Leadership Notes for Coaches

Sharing some notes that I have taken recently from some of my favorite leadership sources. Some of them, I hope you can use for yourself and your staff, others for your athletes, and most of them for both groups!

As with all of my posts, I am sure that you won’t agree with everything that is listed here and will probably find some that you either can use as is or that you can modify to meet your needs.

Kevin Eastman
Twitter: @KevinEastman

The mind & the attitude can have a major impact on how far one can go. The mind has to be “clutter free” and the attitude has to be “all in”!

Understand that trust has eyes & ears. It evaluates the consistency & authenticity of what it sees & hears. It takes its time to evaluate you!

Make sure the “give-get” percentages favor the “give”. Giving should be part of our make up. We all truly do have things to give & share!

As much as we like to tell people what we think it’s even more important to put thought to what we say. Hard to take words back!

Just as you work out physically, you must also get your repetitions in mentally. Challenge yourself with heavier mental reps as well. Stretch yourself!

Every so often a great exercise is to get away & just think about or remind yourself what you TRULY BELIEVE in; things that are non negotiable!!

Give yourself a chance to succeed. Success is about investment; adjustment; & commitment. Determine which, if any, you need to improve on!

To be a true teammate: must hold yourself accountable to everything you hold others accountable to. The one thing a true team is not: self centered!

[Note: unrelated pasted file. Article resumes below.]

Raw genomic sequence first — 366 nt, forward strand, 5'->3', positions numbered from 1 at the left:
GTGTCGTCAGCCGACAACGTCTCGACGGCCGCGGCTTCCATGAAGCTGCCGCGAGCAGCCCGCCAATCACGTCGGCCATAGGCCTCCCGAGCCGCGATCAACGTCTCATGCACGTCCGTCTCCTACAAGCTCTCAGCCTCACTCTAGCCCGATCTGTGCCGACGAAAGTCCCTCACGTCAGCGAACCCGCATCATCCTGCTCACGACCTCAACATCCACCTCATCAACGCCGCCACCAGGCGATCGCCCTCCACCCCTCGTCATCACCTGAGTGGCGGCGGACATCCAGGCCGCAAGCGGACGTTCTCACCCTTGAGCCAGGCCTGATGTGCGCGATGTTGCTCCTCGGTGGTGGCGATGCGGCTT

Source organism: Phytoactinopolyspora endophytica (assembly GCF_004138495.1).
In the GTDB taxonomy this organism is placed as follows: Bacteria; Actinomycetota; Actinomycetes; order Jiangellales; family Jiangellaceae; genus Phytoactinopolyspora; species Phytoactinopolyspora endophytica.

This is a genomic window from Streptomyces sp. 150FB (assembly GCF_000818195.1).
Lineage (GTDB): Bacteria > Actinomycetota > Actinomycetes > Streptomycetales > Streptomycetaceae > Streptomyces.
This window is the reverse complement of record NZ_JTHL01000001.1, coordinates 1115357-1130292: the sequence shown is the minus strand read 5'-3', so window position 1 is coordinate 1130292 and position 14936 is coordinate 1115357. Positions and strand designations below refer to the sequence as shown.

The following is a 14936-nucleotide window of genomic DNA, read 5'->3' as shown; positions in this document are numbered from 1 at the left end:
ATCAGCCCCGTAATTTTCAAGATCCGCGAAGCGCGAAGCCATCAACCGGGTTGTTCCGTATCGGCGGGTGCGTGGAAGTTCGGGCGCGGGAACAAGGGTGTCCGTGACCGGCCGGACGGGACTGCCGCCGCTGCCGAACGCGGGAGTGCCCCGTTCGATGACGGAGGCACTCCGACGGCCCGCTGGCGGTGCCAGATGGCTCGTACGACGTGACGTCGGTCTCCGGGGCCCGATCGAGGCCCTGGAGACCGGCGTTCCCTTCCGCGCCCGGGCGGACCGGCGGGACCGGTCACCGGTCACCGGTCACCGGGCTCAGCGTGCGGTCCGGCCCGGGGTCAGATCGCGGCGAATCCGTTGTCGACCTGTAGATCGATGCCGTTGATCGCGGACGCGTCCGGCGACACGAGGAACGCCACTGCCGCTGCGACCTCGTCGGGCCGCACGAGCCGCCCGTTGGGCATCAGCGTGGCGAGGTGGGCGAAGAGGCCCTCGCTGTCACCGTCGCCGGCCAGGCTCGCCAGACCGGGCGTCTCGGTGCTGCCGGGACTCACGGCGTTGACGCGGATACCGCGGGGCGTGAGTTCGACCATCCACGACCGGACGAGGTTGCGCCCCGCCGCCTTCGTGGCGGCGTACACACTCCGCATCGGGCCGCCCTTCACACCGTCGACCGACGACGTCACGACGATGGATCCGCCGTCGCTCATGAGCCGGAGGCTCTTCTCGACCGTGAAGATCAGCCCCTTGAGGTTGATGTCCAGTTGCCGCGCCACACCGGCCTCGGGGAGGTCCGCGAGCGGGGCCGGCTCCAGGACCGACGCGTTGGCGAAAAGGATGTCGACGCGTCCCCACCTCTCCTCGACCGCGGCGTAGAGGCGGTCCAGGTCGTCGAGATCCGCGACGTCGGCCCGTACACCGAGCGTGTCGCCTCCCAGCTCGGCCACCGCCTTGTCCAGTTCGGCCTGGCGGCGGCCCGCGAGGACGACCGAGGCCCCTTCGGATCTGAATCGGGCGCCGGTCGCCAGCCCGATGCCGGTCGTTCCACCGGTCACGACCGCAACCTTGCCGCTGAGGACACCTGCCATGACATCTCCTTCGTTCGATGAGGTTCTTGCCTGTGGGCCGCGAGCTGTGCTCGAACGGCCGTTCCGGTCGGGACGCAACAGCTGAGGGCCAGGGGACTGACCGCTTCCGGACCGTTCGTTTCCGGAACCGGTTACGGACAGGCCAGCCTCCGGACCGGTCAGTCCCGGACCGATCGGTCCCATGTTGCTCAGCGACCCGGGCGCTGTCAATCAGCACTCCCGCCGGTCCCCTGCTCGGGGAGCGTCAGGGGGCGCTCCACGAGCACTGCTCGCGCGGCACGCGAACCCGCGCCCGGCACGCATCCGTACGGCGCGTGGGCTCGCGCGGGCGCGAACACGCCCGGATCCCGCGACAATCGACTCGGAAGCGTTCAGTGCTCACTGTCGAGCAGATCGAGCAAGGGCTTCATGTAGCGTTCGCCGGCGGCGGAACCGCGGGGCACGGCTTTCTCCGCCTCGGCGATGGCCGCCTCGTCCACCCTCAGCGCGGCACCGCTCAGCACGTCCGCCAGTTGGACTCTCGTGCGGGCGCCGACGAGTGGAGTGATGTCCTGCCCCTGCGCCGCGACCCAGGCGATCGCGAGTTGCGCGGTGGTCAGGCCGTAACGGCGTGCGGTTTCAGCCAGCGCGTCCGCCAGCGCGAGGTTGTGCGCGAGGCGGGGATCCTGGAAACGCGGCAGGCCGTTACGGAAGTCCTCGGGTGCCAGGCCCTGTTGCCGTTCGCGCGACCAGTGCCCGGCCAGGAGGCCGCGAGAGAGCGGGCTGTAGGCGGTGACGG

Everyone says communication is so important-then why are we not as good at listening? It’s critical to success. We ALL need work on this SKILL!

To be a great teammate your pride will take a hit at times and your pride can never take precedent over the success of the team!

Being a good teammate is still doing your part when things are going bad for you. Being a good team is helping that Individual get out of it!

Consistency is a direct result of doing the right things the right way–now. Focus on the execution of now & discipline to do this every day!

A team will always have challenges and issues. That is where the strength of a team must show up: using everyone in anyway to get through them!

John Carrier
These notes were reposted with permission by John Carrier from his coaching blog. Here is a link to the blog: www.johncarrier.blogspot.com

I am currently reading Phil Jackson’s book, Eleven Rings. One gem I’ve pulled out in the first 100 pages is the “Bullseye Test” he uses with his players.

The Bulls eye Test is simple, yet insightful. Give each player a three ring bulls eye. Have them write where they feel that they are in terms of their connection to the rest of their teammates. Don’t give them any more than that. You can read a little more from the inside of the book at Amazon by clicking the cover of the book at the left, or you can click on this link: Eleven Rings: The Soul of Success